Ch12 ppt


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  • Courtesy of FEMA
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  • © Beth Keiser/AP Photos
  • Ch12 ppt

    1. 1. 12 Collapse
    2. 2. Objectives <ul><li>Identify the various types of collapse </li></ul><ul><li>Apply risk analysis to fire-ground safety </li></ul><ul><li>Identify the specific basic competencies all fire fighters should have to perform at a structural collapse </li></ul><ul><li>Explain the essential elements of the collapse of the World Trade Center twin towers on September 11, 2001 </li></ul>12
    3. 3. Collapse: The Greatest Threat on the Fire Ground (1 of 2) <ul><li>How fire fighters die </li></ul><ul><ul><li>Heart attacks (the greatest killer today) </li></ul></ul><ul><ul><li>Smoke inhalation </li></ul></ul><ul><ul><li>Falls </li></ul></ul><ul><ul><li>Building collapse </li></ul></ul>12
    4. 4. Collapse: The Greatest Threat on the Fire Ground (2 of 2) <ul><li>Building collapse represents the greatest threat to kill in number </li></ul>12
    5. 5. Anticipating Collapse <ul><li>Responsibility of the incident commander, the operations chief, and the safety officer </li></ul><ul><li>Responsibility of each fire fighter </li></ul>12
    6. 6. Risk Analysis (1 of 2) <ul><li>After fire fatalities </li></ul><ul><ul><li>Questions are asked </li></ul></ul><ul><ul><li>Were fatalities caused by antiquated macho attitude? </li></ul></ul><ul><ul><li>Taxpayers saddled with unnecessary expenses </li></ul></ul>12
    7. 7. Risk Analysis (2 of 2) <ul><li>Professional fire services </li></ul><ul><ul><li>Analyze the relationship between risk incurred and benefits obtained </li></ul></ul><ul><ul><li>Are well informed about construction features of buildings that have been available for study for many years </li></ul></ul>12
    8. 8. Types of Collapse (1 of 2) <ul><li>Global </li></ul><ul><li>Partial collapse </li></ul><ul><li>Progressive collapse </li></ul><ul><li>Secondary collapse </li></ul><ul><li>Pancake collapse </li></ul><ul><li>Lean-to-floor collapse </li></ul>12
    9. 9. Types of Collapse (2 of 2) <ul><li>V-shaped floor collapse </li></ul><ul><li>Cantilever floor collapse </li></ul><ul><li>Frame floor collapse </li></ul><ul><li>Inward outward collapse </li></ul><ul><li>90-degree wall collapse </li></ul><ul><li>Lean over collapse </li></ul><ul><li>Curtain fall wall collapse </li></ul>12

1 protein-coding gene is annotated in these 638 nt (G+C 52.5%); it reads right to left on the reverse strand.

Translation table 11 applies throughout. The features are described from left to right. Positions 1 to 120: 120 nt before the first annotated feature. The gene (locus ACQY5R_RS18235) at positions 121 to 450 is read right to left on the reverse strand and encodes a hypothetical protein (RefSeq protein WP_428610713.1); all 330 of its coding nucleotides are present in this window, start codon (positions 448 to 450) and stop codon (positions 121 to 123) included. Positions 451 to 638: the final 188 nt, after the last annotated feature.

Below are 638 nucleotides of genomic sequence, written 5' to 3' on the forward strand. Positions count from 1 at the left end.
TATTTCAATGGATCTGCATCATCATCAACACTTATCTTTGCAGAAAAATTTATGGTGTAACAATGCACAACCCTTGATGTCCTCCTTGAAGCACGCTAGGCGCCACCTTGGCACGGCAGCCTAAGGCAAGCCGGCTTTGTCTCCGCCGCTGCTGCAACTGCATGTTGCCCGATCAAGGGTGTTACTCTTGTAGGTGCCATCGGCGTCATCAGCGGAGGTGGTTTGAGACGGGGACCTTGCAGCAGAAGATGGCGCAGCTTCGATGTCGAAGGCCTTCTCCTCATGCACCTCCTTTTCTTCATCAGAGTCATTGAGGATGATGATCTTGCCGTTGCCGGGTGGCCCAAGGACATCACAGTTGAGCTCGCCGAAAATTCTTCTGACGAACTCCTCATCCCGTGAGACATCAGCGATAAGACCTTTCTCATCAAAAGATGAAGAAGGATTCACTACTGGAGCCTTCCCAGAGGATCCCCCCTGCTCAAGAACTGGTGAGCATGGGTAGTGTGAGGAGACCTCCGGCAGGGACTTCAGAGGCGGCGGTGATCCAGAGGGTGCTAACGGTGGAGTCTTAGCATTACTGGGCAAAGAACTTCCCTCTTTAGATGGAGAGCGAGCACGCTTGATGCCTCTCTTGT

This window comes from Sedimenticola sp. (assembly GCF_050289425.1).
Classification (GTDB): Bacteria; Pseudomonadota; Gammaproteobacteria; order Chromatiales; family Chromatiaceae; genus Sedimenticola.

10. 10. Establish Collapse Zones <ul><li>Fire fighters and fire apparatus must be kept out of collapse zones </li></ul><ul><li>“ Staying back one third the height of the wall is safe” is untrue </li></ul><ul><li>Fire fighters must remain at least the full height of the wall away </li></ul>12
    11. 11. Minimum Collapse Competencies for Fire Fighters <ul><li>Identified by National Fire Protection Association (NFPA) 1670: Standard on Operations and Training for Technical Search and Rescue Incidents </li></ul><ul><li>Higher competency levels require higher training </li></ul>12
    12. 12. Our Worst Collapse Tragedy <ul><li>History of the World Trade Center </li></ul><ul><ul><li>Two of the tallest and largest buildings ever built </li></ul></ul><ul><ul><li>Each tower was 110 stories high and each floor was 40,000 square feet </li></ul></ul><ul><ul><li>Each side of the building measured 210 feet in length </li></ul></ul>12
    13. 13. Major Structural Components of the Towers <ul><li>Exterior walls </li></ul><ul><li>A series of columns in the center core </li></ul><ul><li>Lightweight steel floor trusses forming a composite floor </li></ul><ul><li>Hat truss </li></ul>12
    14. 14. Mechanism of Collapse <ul><li>Studied by the National Institute of Standards and Technology (NIST) </li></ul><ul><li>Used visual evidence of the exterior damage and computer modeling </li></ul>12
    15. 15. The North Tower (Tower 1) <ul><li>Structural damage from the planes </li></ul><ul><li>Jet fuel and dislodged fireproofing </li></ul><ul><li>Open paths for fire spread </li></ul><ul><li>Weakened core columns </li></ul><ul><li>Sagging of the “south floors” </li></ul><ul><li>Bowed south perimeter columns </li></ul>12
    16. 16. The South Tower (Tower 2) <ul><li>Damage to the center core columns </li></ul><ul><li>Jet fuel and dislodged fireproofing </li></ul><ul><li>Sustained fires had an ample air supply </li></ul><ul><li>Weakened core columns </li></ul><ul><li>Sagging of the “east floors” </li></ul><ul><li>Bowed east perimeter columns </li></ul>12
    17. 17. Questions <ul><li>How many trusses were destroyed in the initial impact? </li></ul><ul><li>How many failed in the subsequent fires? </li></ul><ul><li>How much fireproofing was knocked off by the plane impact? </li></ul>12
    18. 18. Questions for the Future <ul><li>Should lightweight trusses be used in high-rises? </li></ul><ul><li>Should spray-on fireproofing come under more scrutiny? </li></ul><ul><li>What role should fire services have in construction and regulation? </li></ul>12
    19. 19. In the End <ul><li>Be proactive role in securing your safety and the safety of others </li></ul><ul><li>Get involved in the construction of a new building </li></ul><ul><li>Get involved in the code development and adoption process </li></ul>12
    20. 20. Summary <ul><li>All fire fighters have the responsibility to know the conditions for collapse in different types of buildings </li></ul><ul><li>Fire fighters and fire apparatus should be kept out of collapse zones </li></ul>12